West Virginia online sports betting on hold, online casino closer


west-virginia-betlucky-online-sports-betting-pausedWest Virginia’s sports bettors have lost access to their only online and mobile wagering options in the state’s regulated market, although their chances of legal online casino and poker options just got a lot better.

Late Wednesday, West Virginia’s Wheeling Island and Mardi Gras casinos suspended their land-based, online and mobile sports betting operations. The casinos, both of which are owned by Delaware North, offered the only online and mobile sportsbooks to have launched in West Virginia to date via the BetLucky brand.

On Friday, Delaware North announced that its betting technology platform provider Miomni Gaming had “encountered a contract dispute with a third-party technology supplier.” It’s unclear precisely what dispute Miomni is having and with whom, as its sports betting operations in Nevada appear unaffected by the dispute.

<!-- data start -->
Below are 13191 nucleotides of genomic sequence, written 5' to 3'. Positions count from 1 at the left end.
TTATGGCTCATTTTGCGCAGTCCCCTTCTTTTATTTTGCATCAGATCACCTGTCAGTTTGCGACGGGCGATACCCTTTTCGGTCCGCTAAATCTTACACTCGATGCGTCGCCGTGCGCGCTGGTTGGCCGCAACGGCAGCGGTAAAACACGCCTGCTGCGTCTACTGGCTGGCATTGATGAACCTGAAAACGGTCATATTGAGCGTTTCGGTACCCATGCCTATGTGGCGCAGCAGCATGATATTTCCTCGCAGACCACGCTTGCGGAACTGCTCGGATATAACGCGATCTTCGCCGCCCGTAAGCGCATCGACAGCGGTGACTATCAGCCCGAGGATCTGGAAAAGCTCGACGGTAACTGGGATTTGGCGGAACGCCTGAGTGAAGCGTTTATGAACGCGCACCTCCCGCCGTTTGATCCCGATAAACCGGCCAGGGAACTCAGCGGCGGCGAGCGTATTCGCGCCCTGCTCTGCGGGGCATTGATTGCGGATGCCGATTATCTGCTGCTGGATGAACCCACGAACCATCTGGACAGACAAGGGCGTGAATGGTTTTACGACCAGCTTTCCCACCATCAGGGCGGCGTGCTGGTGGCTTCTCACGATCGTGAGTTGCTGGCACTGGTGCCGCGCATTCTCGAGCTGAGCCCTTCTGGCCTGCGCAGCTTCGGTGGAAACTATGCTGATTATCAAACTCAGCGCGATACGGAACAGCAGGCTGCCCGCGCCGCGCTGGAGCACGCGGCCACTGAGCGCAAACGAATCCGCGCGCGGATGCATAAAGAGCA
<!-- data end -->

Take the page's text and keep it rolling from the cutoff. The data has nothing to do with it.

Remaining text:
Delaware North apologized for the hiccup and said that, while its casinos’ sportsbooks were temporarily prevented from accepting new wagers, they were “honoring and redeeming all resulted bets and are working to determine a timeframe to restoration.” The state’s three other sports betting operators – DraftKings, FanDuel and William Hill – have so far launched only land-based wagering at their respective casino partners’ venues.

Meanwhile, Friday saw the West Virginia state senate vote 26-7 in favor of the WV Lottery Interactive Wagering Act, which would allow the state’s five licensed land-based gambling operators to add casino and poker products to the state’s legal online gambling options. The state House of Representatives previously approved HB 2934 but a pair of minor amendments added during Friday’s debate means the House will now have to reapprove the amended bill.

Assuming the House cooperates and Gov. Jim Justice doesn’t ‘do a Michigan’ and refuse to sign the bill after the legislature has adjourned, West Virginia would become only the fifth state to authorize intrastate online gambling, joining Nevada, New Jersey, Delaware and Pennsylvania (although the latter has yet to actually launch its online operations).